“The Longest Day” 2018.

My husband will take a day off work on Thursday

so that we can participate in this important day together.

We will spend the entire day doing things we LOVE

to honor our loved ones.

However, the most important thing we will do

on “The Longest Day”

is to make our donation to the Alzheimer’s Association.

 

Breaking News! June 21, 2018  

Your Donation today will be matched by a very generous donor!

                                                 Your donation today will help twice as much!

It felt so good to make our donation early this morning! ♥♥

 

We can all make a difference by helping the Alzheimer’s Association in the fight to end this disease. Throughout the past year, I have been quietly fundraising and donating to the Alzheimer’s Association. Now it’s time to raise my voice… and ask for your help, too.

It feels very empowering to make donations to the fight against Alzheimer’s disease. It makes me very hopeful that one day, in my lifetime, we will find a cure and see the first person survive this disease.

The end of Alzheimer’s starts with me! ♥

The reason is LOVE.

With hope,

♡ Dawn

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In Remembrance…

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Hi Friends,

The sun shone brightly on this September 11th morning. As I walked along the prairie, admiring the goldenrod, purple thistle, and bright yellow blossoms, it wasn’t the birdsong or the chirping crickets that interrupted my thoughts. It was the sound of airplanes flying overhead. It’s a very common part of the soundtrack of our lives here since we live near a major, international airport. It triggered an eerie memory, though, on this National Day of Remembrance, of a time when our skies overhead were silent for many days.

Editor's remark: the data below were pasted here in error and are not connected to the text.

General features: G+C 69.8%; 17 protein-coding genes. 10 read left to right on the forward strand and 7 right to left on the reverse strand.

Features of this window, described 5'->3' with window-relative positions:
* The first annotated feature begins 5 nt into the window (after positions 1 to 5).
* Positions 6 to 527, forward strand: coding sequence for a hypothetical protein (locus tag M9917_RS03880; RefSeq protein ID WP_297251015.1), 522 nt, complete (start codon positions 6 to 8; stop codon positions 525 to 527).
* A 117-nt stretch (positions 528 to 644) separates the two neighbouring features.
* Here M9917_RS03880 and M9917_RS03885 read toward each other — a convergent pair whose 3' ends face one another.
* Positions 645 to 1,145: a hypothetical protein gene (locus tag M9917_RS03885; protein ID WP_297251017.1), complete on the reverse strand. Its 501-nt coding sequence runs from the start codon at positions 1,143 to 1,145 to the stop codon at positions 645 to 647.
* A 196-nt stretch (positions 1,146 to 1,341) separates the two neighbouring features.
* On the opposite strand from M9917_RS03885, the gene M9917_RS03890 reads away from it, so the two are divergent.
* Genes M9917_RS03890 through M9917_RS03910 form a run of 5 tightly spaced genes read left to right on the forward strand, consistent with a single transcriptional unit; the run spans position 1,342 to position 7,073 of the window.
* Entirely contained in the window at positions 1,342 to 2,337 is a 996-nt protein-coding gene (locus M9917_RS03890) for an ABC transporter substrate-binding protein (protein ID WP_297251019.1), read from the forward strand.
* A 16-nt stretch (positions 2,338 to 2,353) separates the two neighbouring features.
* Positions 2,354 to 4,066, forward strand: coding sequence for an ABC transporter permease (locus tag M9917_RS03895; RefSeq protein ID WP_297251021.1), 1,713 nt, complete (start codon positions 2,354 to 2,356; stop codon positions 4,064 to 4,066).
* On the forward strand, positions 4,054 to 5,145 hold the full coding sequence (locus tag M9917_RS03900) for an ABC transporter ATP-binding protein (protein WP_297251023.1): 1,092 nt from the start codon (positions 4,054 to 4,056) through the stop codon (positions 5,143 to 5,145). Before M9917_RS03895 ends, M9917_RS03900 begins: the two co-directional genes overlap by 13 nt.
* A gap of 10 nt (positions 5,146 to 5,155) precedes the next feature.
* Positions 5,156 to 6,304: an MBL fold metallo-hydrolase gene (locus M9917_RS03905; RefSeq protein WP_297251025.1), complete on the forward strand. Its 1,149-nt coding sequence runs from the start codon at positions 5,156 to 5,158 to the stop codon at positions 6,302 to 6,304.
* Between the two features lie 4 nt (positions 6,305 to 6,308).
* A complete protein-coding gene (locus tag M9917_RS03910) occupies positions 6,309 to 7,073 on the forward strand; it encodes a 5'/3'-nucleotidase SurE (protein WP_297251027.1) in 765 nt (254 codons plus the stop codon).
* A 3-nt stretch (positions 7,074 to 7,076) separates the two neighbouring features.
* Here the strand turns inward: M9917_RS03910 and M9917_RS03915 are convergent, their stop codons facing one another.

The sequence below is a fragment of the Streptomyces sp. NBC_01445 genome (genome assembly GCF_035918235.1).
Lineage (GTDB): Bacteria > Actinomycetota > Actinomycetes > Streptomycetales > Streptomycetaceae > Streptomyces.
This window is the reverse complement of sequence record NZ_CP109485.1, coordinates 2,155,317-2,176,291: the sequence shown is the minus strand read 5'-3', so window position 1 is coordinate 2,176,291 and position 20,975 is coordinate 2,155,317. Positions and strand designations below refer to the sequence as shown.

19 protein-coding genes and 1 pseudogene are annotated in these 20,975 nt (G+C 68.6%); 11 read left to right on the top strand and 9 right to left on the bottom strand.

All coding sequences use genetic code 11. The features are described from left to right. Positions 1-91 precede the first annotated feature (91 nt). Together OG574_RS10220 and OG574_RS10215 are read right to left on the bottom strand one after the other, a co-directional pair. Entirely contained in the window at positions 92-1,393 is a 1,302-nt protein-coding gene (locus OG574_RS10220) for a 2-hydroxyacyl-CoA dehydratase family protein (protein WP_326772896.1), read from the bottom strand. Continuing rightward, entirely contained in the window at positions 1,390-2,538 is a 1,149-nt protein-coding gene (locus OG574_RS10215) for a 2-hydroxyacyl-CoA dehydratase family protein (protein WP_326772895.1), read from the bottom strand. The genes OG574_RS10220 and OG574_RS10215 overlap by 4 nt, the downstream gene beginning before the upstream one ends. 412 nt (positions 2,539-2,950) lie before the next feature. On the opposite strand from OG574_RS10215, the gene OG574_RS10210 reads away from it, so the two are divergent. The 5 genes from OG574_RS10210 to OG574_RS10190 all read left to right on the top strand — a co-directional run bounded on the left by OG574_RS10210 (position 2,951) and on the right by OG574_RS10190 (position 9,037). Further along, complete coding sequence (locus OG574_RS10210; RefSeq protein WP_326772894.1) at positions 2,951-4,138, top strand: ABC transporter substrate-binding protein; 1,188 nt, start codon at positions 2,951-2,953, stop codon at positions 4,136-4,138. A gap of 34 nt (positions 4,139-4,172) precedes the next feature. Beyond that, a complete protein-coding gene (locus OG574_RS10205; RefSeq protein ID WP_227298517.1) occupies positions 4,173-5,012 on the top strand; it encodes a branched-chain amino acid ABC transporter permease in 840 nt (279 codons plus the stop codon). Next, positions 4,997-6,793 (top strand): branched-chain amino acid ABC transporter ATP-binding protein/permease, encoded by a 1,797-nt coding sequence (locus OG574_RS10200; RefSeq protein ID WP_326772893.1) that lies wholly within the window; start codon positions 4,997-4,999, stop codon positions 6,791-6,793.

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As I neared the park the somber strains of the bagpipe drifted through the air over the crowd of neighbors gathered on this early Sunday morning. We were there to remember and honor the victims and their families of that terrible, terrible day fifteen years ago.  Patriot Day is now a very special time of remembrance every year on September 11th.

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We gathered this morning to commemorate all of the brave first responders who sacrificed their lives in service to others. A local firefighter remembered how a small group of firefighters from our town immediately left for New York. They made the journey specifically to attend the funerals of the New York and Port Authority fire fighters who lost their lives on 9-11. Since the New York area firefighters were in the midst of search and rescue, firefighters from across our nation arrived to support the families and to be there for the funerals.